Polychords are a simple yet effective way to enrich your harmonic vocabulary and access extended or altered tones. In a basic sense, a polychord is superimposing a chord over a chord.

In notation, a polychord may be used to:

  • simplify the construction of chords
  • clarify applications when improvising and composing
  • imply a specific voicing

As a sight-reader, you should be comfort able reading complex altered/extended chords in standard notation (ex: C7b9#11) as well as polychord notation (ex: “Gb over C7”). However, rarely will you see a chord notated as a polychord – thus, in order to incorporate polychords in your playing, you must practice translating a traditionally notated chord into a polychord.

Check out these possible polychords for a dominant 7th chord, as I superimpose upper-structure major, minor, augmented, and diminished triads to achieve an extended or altered sound over C7:

Inverting the upper-structure triads opens up many possibilities for harmonization. Using the polychords from the previous example, here are some ways to harmonize a C7 with the #11/b5 on top.

Experiment with these voicings! Try harmonizing or re-harmonizing the melody to a jazz standard using polychords; also, try writing an original composition using polychords. Furthermore, explore all the possible upper-structure triads over major, minor, and dominant 7th chords, and familiarize yourself with polychords in all keys in order to be able to apply them on the bandstand. The richness of these voicings will add tremendous variety, color, and depth to your harmonic palette.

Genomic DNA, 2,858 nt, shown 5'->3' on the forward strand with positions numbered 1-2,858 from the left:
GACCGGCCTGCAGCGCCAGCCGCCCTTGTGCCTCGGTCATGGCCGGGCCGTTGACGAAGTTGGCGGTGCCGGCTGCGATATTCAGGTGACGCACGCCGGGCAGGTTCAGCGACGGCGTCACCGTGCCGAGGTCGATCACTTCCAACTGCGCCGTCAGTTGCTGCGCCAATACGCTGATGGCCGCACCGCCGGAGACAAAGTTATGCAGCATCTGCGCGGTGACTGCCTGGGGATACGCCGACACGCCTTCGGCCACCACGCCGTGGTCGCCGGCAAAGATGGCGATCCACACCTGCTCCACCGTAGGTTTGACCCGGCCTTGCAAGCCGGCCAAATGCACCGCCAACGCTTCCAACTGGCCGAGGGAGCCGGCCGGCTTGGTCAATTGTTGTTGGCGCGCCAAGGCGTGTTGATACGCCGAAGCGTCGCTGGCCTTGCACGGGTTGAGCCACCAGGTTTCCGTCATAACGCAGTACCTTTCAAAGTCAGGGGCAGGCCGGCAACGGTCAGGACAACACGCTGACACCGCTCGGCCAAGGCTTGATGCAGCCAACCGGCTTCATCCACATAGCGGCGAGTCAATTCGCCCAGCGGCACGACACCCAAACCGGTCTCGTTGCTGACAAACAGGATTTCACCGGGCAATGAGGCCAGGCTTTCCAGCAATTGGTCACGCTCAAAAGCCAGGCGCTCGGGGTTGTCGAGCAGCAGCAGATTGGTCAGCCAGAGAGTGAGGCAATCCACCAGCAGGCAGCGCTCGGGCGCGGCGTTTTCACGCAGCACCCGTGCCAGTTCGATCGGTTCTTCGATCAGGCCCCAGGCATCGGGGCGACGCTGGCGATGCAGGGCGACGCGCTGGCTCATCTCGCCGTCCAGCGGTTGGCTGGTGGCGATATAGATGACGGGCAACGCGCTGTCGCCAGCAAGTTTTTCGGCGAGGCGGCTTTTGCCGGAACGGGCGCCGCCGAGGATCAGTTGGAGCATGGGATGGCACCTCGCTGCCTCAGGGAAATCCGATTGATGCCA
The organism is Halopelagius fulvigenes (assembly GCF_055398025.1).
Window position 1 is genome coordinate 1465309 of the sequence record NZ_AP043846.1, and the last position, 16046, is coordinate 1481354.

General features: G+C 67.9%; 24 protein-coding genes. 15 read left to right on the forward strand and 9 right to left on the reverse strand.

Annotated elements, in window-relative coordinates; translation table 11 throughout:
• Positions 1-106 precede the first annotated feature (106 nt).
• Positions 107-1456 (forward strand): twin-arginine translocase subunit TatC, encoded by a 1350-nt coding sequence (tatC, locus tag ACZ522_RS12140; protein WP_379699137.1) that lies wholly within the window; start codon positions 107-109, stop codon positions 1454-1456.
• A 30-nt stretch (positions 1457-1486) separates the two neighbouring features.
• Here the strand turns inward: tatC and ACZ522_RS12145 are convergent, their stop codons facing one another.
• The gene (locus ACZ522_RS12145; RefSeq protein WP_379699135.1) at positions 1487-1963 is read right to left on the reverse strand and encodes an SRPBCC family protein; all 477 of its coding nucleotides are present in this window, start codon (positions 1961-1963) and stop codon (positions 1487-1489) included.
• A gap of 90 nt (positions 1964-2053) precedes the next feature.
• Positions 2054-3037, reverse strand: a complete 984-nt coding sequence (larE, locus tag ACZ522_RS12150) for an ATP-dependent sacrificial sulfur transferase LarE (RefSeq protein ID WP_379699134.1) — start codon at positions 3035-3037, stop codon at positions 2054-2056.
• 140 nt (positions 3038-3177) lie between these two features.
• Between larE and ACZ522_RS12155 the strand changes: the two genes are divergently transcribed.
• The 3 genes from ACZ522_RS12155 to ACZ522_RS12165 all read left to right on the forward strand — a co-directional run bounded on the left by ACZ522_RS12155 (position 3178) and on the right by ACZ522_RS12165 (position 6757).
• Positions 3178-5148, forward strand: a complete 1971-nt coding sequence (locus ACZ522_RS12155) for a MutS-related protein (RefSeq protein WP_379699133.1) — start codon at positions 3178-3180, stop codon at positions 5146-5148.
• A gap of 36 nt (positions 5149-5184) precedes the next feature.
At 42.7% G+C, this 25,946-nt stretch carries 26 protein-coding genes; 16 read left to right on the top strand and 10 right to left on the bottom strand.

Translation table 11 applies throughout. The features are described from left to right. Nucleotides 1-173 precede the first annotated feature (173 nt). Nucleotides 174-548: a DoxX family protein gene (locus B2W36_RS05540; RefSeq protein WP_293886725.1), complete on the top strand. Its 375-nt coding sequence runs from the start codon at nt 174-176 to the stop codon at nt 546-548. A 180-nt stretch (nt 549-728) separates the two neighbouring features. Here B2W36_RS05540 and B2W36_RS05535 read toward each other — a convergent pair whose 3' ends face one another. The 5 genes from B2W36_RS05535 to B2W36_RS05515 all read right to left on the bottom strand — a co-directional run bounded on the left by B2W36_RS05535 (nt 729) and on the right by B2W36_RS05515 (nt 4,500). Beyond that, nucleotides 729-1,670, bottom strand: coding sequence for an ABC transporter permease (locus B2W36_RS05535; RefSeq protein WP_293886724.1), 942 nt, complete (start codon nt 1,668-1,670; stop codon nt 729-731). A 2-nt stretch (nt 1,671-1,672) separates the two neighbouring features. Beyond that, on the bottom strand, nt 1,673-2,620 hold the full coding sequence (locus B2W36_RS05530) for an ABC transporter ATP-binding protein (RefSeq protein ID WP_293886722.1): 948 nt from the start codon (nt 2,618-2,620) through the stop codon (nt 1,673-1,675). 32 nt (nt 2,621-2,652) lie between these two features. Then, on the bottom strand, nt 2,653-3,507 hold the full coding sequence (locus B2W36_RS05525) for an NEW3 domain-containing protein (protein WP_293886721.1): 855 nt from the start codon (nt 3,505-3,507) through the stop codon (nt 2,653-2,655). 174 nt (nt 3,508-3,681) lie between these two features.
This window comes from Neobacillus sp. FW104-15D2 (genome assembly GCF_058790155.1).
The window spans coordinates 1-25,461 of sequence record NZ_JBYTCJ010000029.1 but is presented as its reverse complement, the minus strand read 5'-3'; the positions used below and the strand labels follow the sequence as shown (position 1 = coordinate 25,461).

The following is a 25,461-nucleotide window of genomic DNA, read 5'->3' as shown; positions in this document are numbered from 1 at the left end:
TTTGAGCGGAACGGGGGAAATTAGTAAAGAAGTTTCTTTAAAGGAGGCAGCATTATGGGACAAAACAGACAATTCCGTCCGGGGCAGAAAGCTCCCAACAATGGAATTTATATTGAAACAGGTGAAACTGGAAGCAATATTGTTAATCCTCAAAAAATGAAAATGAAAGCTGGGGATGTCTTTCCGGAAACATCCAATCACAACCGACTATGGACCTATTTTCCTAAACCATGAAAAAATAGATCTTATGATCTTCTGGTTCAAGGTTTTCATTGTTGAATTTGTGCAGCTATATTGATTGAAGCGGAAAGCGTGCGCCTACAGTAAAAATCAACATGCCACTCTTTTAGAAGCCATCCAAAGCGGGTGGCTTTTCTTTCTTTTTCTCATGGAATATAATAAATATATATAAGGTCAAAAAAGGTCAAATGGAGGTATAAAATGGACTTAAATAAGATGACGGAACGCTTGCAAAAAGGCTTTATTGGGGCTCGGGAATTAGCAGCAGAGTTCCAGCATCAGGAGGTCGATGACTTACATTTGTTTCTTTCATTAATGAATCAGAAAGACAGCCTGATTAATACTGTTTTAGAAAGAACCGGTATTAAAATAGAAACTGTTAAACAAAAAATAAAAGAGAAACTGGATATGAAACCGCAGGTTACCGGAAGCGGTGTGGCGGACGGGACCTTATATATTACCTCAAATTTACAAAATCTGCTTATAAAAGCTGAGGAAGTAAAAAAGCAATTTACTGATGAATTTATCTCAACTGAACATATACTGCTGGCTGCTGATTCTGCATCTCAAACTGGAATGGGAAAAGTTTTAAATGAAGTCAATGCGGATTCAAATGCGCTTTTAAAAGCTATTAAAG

Bijan Taghavi is a pianist, composer, and educator currently based in New York, NY. For more information visit http://www.BijanJazz.com.

Picture of Brenden Lowe

Brenden Lowe

10 Responses

  1. Thanks for sharing. Very helpful. It would be great if you post a higher quality image. Some sharps are hard to read when they are next to a parenthesis.

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